THIS is what gets my dander up!

Our church community- that means the churches in our county- take part each year in Crop Walk. Crop Walk, an international aid effort sponsored by Church World Service helps support long term development in over 80 countries and raises $4,000,000 annually for domestic hunger relief. This year much of that relief will go directly to hurricane victims on the Gulf Coast. There is no better thing to do on an early fall Sunday afternoon. Around here the sponsoring church rotates each year and that church houses the opening prayer service with choral music and the end of walk potluck. Hundreds of walkers sign up sponsors and head off walking miles for this incredibly good cause.

*    5,487,307 CROPWALKERS over the past 20 years
*    1,807 CROP WALKS and other community events in Fall 2004-Spring 2005
*    35,527 CROP WALKS in the past two decades
*    Food banks, pantries, and other local hunger-fighting initiatives received checks from CROP WALKS in Fall 2003-Spring 2004 totaling nearly $4 million
*    Upwards of 200 corporations match employee gifts and/or volunteer hours to the CROP WALK
*    $264,859,614 raised by CROPWALKERS over the past 20 years

OKAY- HERE’S THE RANT.

This year the Catholic Church  decided to ban it’s members from taking part in the crop walk because- are you ready for this? A tiny fraction of Church World Service proceeds go towards distributing condoms in Africa to prevents HIV and AIDs. Church World Service, in response, turned the other cheek and offered to
send designated proceeds directly to Catholic Relief Services to manage their charity as they see fit. Good enough?  No. Catholics have been asked to not take part in Crop Walk.

Dear Lord, someone is seriously testing my ability to get with organized religion.
Help me out here, please.

And you? Read the links and let me know what you think. Better yet, let someone
with some influence know what you think.

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34 responses to “THIS is what gets my dander up!

  1. I have strong leanings toward the Catholic Church. However, I applaud my friend Don for standing up and walking out of a Mass in which the parishioners were encouraged to vote against Gay Marriage.

    This is one of those circumstances in which I, if I were Catholic, would examine my own life. If I were using birth control, then I would feel obligated to walk. What is going to happen to the Catholics who walk anyway? Are they going to be excommunicated?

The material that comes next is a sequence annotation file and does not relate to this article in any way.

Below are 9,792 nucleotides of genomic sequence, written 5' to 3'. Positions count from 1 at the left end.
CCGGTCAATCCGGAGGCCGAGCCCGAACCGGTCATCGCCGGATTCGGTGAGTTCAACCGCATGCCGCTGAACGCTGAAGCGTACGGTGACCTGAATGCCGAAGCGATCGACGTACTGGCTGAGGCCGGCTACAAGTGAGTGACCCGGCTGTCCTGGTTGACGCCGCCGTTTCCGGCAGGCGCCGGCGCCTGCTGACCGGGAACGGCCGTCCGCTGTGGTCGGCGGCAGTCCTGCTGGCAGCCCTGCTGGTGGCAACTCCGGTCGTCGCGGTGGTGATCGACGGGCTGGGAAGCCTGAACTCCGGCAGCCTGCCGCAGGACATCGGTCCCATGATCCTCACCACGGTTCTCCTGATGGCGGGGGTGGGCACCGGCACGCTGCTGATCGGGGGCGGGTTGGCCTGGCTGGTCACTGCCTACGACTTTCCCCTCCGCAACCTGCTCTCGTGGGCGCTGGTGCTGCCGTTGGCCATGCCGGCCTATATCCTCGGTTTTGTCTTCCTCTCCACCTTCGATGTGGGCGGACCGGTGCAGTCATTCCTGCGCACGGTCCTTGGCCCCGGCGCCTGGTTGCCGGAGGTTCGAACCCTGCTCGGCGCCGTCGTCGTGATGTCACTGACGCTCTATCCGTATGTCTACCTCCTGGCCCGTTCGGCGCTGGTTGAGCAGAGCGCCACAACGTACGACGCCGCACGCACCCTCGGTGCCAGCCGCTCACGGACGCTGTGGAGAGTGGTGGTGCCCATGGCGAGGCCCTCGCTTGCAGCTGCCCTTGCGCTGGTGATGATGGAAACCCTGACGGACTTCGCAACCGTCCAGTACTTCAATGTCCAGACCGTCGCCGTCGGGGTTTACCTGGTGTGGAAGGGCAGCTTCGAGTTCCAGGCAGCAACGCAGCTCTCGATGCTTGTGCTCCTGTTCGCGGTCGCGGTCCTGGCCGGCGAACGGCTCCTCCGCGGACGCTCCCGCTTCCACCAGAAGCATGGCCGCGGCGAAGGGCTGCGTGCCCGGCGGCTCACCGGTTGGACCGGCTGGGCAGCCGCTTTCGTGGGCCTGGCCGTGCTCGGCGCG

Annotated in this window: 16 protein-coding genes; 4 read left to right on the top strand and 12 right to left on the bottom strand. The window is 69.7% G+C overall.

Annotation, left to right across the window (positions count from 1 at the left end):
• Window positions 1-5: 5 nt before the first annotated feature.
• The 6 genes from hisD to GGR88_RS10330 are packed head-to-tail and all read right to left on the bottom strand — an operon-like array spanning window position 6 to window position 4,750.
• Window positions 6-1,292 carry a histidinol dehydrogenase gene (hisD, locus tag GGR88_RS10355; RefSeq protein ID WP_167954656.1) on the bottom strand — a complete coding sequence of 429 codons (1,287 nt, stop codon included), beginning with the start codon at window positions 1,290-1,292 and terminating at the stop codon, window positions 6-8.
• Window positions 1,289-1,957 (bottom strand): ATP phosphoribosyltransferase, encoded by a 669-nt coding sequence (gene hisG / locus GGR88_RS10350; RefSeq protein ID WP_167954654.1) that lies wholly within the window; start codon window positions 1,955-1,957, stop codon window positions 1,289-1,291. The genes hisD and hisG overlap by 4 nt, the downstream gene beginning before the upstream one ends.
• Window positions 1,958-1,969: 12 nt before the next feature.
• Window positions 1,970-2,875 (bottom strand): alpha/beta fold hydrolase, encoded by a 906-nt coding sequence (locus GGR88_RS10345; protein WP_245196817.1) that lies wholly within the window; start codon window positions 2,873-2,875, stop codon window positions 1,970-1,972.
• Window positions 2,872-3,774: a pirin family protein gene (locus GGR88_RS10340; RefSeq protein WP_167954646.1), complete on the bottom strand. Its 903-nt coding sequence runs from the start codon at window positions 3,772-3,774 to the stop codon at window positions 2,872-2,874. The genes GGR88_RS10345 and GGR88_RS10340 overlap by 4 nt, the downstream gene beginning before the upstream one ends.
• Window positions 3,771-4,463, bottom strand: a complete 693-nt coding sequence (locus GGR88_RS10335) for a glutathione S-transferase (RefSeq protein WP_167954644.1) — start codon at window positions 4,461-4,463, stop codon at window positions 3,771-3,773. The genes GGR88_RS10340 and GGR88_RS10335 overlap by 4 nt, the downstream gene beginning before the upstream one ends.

I don’t quite share your wrath, but I think there are plenty of circumstances in which Good Catholics ignore their priests. Let this be one of them.

  2. I have strong leanings toward the Catholic Church. However, I applaud my friend Don for standing up and walking out of a Mass in which the parishioners were encouraged to vote against Gay Marriage.

    This is one of those circumstances in which I, if I were Catholic, would examine my own life. If I were using birth control, then I would feel obligated to walk. What is going to happen to the Catholics who walk anyway? Are they going to be excommunicated?

    I don’t quite share your wrath, but I think there are plenty of circumstances in which Good Catholics ignore their priests. Let this be one of them.

  3. This is why I never get into religion. The targets are too easy.

  4. I’m a Catholic too and don’t always agree with their preaching, including here, but I feel the A2 News is often anti-Catholic with their articles. With this one, I thought they were trying to instigate a bit of Catholic bashing. In fact, because of anti-Catholic articles, I do not subscribe anymore.

    Hea, my sister-in-law did submit my blog in the A2 News “Best Ann Arbor Blog.” So I got one vote. Don’t know who won, though. Cause I don’t subscribe.

    Bonnie was a gracious loser. But my old school chum was very bitter about the MSU loss.

  5. It’ll be interesting to see if any of the Catholic church members decide to walk anyway, in spite of what I feel is sheer ignorance on the part of their Church leadership.
    The Aids/HIV epidemic is far too large an issue for the church to dismiss; it must be addressed by the Catholic leaders somehow, and in a proactive, decisive manner.

    Since the church won’t endorse the use of condoms.. what IS their solution?

    I found the amount of money that is being raised by the Cropwalkers to be very impressive and it sounds like fun to boot. I hope you all have a blast!